Ramadan is over and the Arab tourism season has started. Although the number of passengers during the holiday reached up to 250,000 on 150 flights daily compared to around 50,000 passengers on regular days, these figures will possibly change now, especially for those who did not travel during Ramadan.
My personal opinion is that most Gulf tourists do not enjoy travel as it should be, or rather as Western tourists do, although they spend a lot of money and often travel as groups or with large families. The reasons are many, but many have a wrong perception over why they want to travel, and their goals of traveling are mistaken. If the reason for travel was to boast that they spent the holiday outside their countries, then this is a ridiculous goal, and if the reason is shopping and buying more unnecessary stuff, then this is a bad excuse and only shows how shallow we are, because we have enough malls at home. This does not include those who travel for education or medical treatment.
Last year, the British Tourism Authority revealed that Kuwaiti tourists are the biggest spenders among tourists. The average expenditure of Kuwaiti tourists in London is around £4,000, while the average amount spent by French tourists in London is £350, which means that spending by a Kuwaiti tourist is 12 times more than the French tourist.
But there is ill-treatment at airports against Gulf tourists, particularly being treated as suspects and not as tourists who want to spend some time enjoying a vacation with their families or friends. This unfriendly treatment of Gulf tourists at airports is surprising, for the simple reason that we have never seen a Gulf tourist who committed a terrorist act in a foreign country. Terrorist crimes are usually committed by immigrant citizens of Muslim descent, and they are not tourists.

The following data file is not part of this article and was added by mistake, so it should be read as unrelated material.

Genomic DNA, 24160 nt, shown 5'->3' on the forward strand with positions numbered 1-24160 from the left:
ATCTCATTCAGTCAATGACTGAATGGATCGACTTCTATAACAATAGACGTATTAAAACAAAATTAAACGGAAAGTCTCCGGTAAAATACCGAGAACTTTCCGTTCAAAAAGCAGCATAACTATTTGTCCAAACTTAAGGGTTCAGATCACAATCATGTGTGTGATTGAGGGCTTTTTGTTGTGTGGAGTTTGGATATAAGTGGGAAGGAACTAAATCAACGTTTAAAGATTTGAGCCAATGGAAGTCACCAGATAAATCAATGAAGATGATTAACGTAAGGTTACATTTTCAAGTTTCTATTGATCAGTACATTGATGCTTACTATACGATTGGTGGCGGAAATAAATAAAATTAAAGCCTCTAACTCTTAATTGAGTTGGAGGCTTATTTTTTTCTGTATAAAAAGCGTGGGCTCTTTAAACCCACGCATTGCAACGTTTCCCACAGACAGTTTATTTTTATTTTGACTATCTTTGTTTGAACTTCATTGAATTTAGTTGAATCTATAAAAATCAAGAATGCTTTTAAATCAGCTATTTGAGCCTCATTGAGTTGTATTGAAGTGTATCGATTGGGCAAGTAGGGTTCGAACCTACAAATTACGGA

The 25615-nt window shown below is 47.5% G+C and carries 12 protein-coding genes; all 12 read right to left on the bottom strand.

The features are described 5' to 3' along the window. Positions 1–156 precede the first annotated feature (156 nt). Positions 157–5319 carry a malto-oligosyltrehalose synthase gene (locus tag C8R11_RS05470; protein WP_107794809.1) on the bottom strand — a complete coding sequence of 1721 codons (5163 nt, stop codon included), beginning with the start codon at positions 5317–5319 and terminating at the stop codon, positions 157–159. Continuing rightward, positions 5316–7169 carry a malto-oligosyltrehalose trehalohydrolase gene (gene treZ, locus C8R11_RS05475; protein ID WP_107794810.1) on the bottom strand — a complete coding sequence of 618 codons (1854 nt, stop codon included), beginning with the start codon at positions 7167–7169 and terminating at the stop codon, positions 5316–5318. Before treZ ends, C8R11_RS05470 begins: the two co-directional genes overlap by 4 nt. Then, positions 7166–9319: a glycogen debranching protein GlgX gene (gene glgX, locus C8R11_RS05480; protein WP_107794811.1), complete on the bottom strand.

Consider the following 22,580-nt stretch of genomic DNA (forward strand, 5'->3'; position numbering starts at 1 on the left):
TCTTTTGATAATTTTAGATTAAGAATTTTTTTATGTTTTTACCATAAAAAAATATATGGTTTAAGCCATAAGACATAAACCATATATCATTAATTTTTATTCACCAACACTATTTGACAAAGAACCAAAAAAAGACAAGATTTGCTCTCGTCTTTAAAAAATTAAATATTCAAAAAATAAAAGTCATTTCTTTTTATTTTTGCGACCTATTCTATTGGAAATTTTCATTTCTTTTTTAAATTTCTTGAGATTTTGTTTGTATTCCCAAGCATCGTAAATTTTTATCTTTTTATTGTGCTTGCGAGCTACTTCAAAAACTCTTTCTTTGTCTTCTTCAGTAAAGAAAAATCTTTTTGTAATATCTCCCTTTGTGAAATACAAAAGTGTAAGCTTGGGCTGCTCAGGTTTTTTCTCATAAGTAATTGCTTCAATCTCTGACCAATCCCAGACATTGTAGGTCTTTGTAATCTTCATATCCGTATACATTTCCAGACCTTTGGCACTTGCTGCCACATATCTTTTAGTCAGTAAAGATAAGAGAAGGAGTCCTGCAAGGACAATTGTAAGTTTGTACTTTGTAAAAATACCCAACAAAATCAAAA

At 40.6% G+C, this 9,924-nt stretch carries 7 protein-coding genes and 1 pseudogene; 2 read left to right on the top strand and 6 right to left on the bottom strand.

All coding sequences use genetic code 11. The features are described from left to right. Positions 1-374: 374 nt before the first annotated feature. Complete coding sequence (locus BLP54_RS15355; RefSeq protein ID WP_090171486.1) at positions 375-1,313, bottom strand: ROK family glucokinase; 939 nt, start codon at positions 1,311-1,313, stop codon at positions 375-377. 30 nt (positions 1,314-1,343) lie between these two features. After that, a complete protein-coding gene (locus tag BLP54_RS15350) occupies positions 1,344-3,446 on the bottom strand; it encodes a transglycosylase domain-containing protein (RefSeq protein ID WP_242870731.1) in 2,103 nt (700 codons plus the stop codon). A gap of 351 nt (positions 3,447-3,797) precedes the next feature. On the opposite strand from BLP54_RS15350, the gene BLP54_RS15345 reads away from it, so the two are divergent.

But I have never found a foreign government that has the courage to recognize and admit that its security danger is internal and not from Gulf tourists, who want to enjoy the atmosphere and scenery, relax and spend quite a lot of money.
Arab tourists travel during peak times due to its relation with school vacations during the summer. So it is the best time for traveling. But Arabs carry many bags, even for short trips to Dubai, for example! Despite the large number of bags that cause stress on their health, most Arabs until today are heavy travelers. Some behave provocatively, shipping their cars to vacation spots for boasting that they are rich or rent luxury cars for showing off. They quickly fall victims to this extravagance. I do not feel sorry for them because they asked for it.
A major mistake is the insistence of some women to wear the veil in states that prohibit completely the covering of the face, and here it is necessary to respect the laws of the state. No one objects over modest dress, but the niqab prevents others from identifying the person, and any country has the right to verify a person’s identity. Another key mistake is taking maids along, and it makes me wonder why they cannot even serve themselves for once?
There is a need to change the culture of the people about the goals of travel. If it was to only spend money and brag, then it is a distasteful reason, but traveling for treatment and study is a logical one. I also believe that families should not be neglectful in monitoring the behavior of their children and teenagers to ensure they avoid falling in trouble with the law and respect nature, especially the local flora and fauna. Gulf embassies must take responsibility for educating their citizens of the importance of respecting the laws of the state they are traveling to. No more harm to animals please!
By Muna Al-Fuzai